RSA is the most well-known two-factor authentication system today. The current RSA offering is appliance-based and was the only appliance tested. Surprisingly, the appliance was easier to install and configure than the software-based options, and was set up for use far faster than other products in this Group Test. The only real trouble was attaching the device and getting it to recognize the network.
The appliance is configured and administered through a web-based interface that provided most functionality. This is a well laid out interface that required no special knowledge or user management. The product enabled a desktop logon feature that allows for two-factor authentication to the desktop.
The installation of SecurID was simple and the product installed on the network with the only hang-up being the license CDs that replaced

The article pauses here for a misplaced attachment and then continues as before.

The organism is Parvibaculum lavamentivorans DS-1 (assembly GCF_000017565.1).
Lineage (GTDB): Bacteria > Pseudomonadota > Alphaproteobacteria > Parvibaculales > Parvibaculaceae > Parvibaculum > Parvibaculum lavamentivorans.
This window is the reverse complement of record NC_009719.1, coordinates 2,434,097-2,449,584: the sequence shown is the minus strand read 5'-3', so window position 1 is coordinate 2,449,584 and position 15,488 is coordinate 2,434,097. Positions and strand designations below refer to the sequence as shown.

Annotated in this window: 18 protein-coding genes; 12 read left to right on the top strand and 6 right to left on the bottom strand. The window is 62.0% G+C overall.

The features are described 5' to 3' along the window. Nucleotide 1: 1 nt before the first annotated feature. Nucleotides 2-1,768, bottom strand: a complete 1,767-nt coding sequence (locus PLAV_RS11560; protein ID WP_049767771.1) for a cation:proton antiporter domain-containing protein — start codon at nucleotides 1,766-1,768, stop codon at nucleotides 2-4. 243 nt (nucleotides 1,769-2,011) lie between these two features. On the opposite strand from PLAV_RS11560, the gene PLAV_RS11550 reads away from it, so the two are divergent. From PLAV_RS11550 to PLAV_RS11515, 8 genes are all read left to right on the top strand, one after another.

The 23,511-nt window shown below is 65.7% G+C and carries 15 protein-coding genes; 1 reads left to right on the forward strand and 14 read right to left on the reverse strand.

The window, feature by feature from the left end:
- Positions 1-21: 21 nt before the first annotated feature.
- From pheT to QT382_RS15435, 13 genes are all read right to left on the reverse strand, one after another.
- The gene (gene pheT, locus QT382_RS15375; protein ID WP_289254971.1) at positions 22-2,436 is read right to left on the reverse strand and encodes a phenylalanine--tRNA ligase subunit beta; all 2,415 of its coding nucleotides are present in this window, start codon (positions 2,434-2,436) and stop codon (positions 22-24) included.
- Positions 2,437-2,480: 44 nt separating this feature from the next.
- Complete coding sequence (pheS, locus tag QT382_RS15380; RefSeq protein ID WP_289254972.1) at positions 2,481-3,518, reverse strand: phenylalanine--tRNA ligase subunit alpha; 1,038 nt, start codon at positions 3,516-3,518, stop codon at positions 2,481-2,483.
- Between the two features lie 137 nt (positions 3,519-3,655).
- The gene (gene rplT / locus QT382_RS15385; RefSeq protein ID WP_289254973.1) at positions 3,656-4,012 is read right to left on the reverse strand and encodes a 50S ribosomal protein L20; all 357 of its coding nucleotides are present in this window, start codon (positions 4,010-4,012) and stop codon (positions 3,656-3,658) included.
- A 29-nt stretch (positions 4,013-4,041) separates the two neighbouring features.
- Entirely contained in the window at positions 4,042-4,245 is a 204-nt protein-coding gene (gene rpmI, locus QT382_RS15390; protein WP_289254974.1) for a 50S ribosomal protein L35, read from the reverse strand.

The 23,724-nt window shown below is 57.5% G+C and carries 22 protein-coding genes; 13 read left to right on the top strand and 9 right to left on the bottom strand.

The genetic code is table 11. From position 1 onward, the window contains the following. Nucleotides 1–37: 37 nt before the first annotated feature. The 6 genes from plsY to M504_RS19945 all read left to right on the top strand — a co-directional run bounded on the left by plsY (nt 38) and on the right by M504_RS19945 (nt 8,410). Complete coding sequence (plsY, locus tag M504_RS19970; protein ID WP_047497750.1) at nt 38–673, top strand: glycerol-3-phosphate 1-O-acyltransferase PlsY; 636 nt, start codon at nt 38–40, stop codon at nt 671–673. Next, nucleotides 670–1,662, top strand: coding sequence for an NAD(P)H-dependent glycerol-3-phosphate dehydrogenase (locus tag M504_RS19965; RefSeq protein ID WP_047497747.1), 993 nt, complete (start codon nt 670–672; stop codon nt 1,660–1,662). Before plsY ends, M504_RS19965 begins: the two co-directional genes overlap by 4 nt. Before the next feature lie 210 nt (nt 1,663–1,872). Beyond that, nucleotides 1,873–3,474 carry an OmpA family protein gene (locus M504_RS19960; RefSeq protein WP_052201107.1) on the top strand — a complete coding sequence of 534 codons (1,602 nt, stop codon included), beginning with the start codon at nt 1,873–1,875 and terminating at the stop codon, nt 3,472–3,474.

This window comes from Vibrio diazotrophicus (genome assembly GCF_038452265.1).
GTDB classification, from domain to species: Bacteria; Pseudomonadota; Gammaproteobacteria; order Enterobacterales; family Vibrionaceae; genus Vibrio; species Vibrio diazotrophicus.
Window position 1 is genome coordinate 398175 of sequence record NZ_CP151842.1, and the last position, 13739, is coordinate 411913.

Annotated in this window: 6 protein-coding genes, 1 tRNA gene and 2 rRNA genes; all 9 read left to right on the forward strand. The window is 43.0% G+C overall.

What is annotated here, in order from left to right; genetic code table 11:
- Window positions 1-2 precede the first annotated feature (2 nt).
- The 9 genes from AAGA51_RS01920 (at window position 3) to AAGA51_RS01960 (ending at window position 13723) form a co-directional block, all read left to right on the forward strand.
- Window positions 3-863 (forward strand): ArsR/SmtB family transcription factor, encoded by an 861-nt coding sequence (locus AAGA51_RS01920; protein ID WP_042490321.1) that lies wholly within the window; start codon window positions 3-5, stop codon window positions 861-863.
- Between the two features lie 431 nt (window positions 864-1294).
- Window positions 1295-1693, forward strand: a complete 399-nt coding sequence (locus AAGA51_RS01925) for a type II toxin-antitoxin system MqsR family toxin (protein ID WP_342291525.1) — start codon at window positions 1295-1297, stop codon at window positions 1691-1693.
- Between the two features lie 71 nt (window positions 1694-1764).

floppy disks. The primary configuration is performed through a web interface and the front panel was basically a read-only device status. The device would integrate into most environments easier with the front panel able to assign the IP address and subnet mask for the device.
Documentation is included electronically in the form of PDF files. The documentation is easy to follow and the layout is logical and necessary for most administrators. The documentation is indexed and searchable in the documents that we looked at, and this made for an easier time finding what was necessary to implement the product.
RSA offers two levels of support: SecurCare and SecurCare Extended. SecurCare Extended support contracts offer response times down to a guaranteed two hours along with several other useful services.
The pricing for the SecurID offering was at the high end of the price spectrum, starting at $4,600 for 10 users. However, pricing is scaled for different numbers of user populations from 10 to over 250 per appliance. This made the appliance one of the few offerings that gave enterprise features at a reasonable cost to small, medium and large enterprises.